He knows what he is doing. There is no empathy for “fucking whores” & he redirects my pain to the business of being married. Insurance & meaningless emails.
I called the Sheriff’s department and spoke with the person in charge of domestic violence cases. I wanted to find out as much as I could about the process that occurs after calling the police to a domestic disturbance. Knowing what could happen if you call the police can give you the courage to actually call them if you need them.
Marriage counseling is designed for couples who have a failure in communication or emotional connection. Abuse is NOT a communication failure, nor is it lacking an emotional connection. Abuse twists up love into an unrecognizable mass that both people mistakenly still call love. Abuse is not love, and abuse does not allow a relationship to heal.
Find “the right” counselor. You get to decide who is the right counselor, no one else. If you don’t feel comfortable with a therapist after three visits, continue counseling but start looking for a better match. There are different kinds of therapies available to you. I recommend one that deals with the here and now and answers questions like “What can I do today to better handle the abuse I’m experiencing?
If you press charges and go to court and your military spouse is found guilty, you’ll receive counseling and other services and the soldier will most likely receive a Dishonorable Discharge. If the soldier is found guilty of domestic violence in court, victims of domestic violence qualify for Transitional Compensation (Financial). In my case, that would have been $1600/month for three years. The idea seems to be that a Dishonorable Discharge will severely impact the soldiers ability to gain profitable employment, and help for the soldier’s family is necessary.
Abusers, when you think about it, are truly ridiculous people. Everything they saw we are, they are. Abusers project their worst fears about themselves onto us and then hate us for representing their fear. Support groups help you see this and can give back your sense of humor.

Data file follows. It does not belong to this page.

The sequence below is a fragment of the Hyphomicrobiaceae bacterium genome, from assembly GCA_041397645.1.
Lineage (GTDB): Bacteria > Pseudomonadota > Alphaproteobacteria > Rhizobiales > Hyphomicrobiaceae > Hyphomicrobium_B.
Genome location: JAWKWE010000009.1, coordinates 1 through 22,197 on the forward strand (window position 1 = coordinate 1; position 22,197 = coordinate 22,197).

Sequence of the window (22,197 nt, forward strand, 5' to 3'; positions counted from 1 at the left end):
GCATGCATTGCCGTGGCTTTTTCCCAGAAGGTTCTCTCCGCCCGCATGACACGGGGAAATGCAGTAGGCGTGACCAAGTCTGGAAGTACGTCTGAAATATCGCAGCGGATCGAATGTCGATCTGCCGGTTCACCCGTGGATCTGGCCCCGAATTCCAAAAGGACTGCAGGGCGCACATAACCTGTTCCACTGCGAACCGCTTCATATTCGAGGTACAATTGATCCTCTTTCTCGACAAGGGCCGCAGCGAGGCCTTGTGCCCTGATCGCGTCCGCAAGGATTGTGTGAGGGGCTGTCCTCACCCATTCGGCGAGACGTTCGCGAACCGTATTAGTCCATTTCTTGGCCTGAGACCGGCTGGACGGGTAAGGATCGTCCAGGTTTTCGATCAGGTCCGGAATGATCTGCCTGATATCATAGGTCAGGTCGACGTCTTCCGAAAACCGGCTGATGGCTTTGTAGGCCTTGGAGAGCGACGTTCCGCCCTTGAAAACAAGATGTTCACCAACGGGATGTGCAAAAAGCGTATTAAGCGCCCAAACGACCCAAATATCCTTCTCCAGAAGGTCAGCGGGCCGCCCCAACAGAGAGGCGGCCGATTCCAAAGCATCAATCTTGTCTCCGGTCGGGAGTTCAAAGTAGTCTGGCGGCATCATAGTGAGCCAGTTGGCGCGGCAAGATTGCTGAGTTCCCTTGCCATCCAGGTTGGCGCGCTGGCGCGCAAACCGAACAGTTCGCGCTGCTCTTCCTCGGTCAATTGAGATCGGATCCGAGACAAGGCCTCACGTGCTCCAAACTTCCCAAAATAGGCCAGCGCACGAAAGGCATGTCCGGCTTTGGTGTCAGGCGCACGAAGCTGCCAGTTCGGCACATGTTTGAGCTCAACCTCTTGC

This outreach benefits me every day. I no longer feel alone or voiceless. Because of reaching out on my blog, I found the courage to locate domestic violence organizations in my local area for face to face help. Groups and counselors who know about domestic abuse are invaluable to recovery (and simply getting through the day if you live with your abuser).
Hope is wonderful when you wish for it not to rain on a picnic. Hope is grand for tossing the dice. Hope does not work when you want to end domestic abuse.
Therefore, I am finding that I am an emotional chameleon. I must learn to turn off my emotions and the thought train they trigger when I recognize abuse to protect myself and begin “observation mode”. This is not going to work for the long haul. I do not want to live my life connecting and disconnecting from the one I married. But for now and until I leave or he knocks off the abuse, it will have to work.
She has been wonderful! I’ve been to her three times, and each time she was able to point out a valuable issue for me to examine. Issues that are MINE, not his. She’s teaching me to think about myself, what I want, what I see for myself in the future. The last meeting, she asked me if I wanted to stay or leave. I told her that I THOUGHT I wanted to leave, but I was wavering. She said the most relieving thing ever, she said, “It’s okay. You’re not ready. You can decide at any time, you’re just not ready yet.”